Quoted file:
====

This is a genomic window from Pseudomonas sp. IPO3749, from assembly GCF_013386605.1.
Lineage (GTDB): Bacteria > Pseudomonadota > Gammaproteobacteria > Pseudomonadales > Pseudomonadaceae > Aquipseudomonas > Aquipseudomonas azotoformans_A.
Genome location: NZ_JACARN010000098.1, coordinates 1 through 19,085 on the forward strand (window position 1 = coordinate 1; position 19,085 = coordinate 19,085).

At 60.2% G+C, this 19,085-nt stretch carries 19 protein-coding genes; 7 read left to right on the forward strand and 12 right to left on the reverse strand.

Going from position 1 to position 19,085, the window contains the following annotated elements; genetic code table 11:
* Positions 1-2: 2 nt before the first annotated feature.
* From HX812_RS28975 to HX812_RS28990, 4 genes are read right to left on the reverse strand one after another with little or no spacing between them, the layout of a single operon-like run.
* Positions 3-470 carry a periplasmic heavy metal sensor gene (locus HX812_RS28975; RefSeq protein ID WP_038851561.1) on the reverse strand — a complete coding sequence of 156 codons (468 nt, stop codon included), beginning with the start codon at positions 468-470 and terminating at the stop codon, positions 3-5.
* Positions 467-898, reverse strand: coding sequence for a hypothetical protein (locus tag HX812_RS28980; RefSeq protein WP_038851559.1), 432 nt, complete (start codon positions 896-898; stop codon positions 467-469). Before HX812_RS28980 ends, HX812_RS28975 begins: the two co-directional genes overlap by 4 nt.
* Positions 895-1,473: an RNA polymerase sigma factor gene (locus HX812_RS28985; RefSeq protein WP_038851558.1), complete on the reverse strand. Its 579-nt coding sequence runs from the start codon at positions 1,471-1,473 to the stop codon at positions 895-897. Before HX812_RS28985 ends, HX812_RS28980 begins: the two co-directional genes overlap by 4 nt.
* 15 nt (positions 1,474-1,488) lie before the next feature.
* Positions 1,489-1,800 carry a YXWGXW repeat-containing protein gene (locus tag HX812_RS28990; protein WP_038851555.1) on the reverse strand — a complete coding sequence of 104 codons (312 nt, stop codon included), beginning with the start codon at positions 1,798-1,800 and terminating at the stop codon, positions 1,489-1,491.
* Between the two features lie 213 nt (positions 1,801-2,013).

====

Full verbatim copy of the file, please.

This is a genomic window from Pseudomonas sp. IPO3749, from assembly GCF_013386605.1.
Lineage (GTDB): Bacteria > Pseudomonadota > Gammaproteobacteria > Pseudomonadales > Pseudomonadaceae > Aquipseudomonas > Aquipseudomonas azotoformans_A.
Genome location: NZ_JACARN010000098.1, coordinates 1 through 19,085 on the forward strand (window position 1 = coordinate 1; position 19,085 = coordinate 19,085).

At 60.2% G+C, this 19,085-nt stretch carries 19 protein-coding genes; 7 read left to right on the forward strand and 12 right to left on the reverse strand.

Going from position 1 to position 19,085, the window contains the following annotated elements; genetic code table 11:
* Positions 1-2: 2 nt before the first annotated feature.
* From HX812_RS28975 to HX812_RS28990, 4 genes are read right to left on the reverse strand one after another with little or no spacing between them, the layout of a single operon-like run.
* Positions 3-470 carry a periplasmic heavy metal sensor gene (locus HX812_RS28975; RefSeq protein ID WP_038851561.1) on the reverse strand — a complete coding sequence of 156 codons (468 nt, stop codon included), beginning with the start codon at positions 468-470 and terminating at the stop codon, positions 3-5.
* Positions 467-898, reverse strand: coding sequence for a hypothetical protein (locus tag HX812_RS28980; RefSeq protein WP_038851559.1), 432 nt, complete (start codon positions 896-898; stop codon positions 467-469). Before HX812_RS28980 ends, HX812_RS28975 begins: the two co-directional genes overlap by 4 nt.
* Positions 895-1,473: an RNA polymerase sigma factor gene (locus HX812_RS28985; RefSeq protein WP_038851558.1), complete on the reverse strand. Its 579-nt coding sequence runs from the start codon at positions 1,471-1,473 to the stop codon at positions 895-897. Before HX812_RS28985 ends, HX812_RS28980 begins: the two co-directional genes overlap by 4 nt.
* 15 nt (positions 1,474-1,488) lie before the next feature.
* Positions 1,489-1,800 carry a YXWGXW repeat-containing protein gene (locus tag HX812_RS28990; protein WP_038851555.1) on the reverse strand — a complete coding sequence of 104 codons (312 nt, stop codon included), beginning with the start codon at positions 1,798-1,800 and terminating at the stop codon, positions 1,489-1,491.
* Between the two features lie 213 nt (positions 1,801-2,013).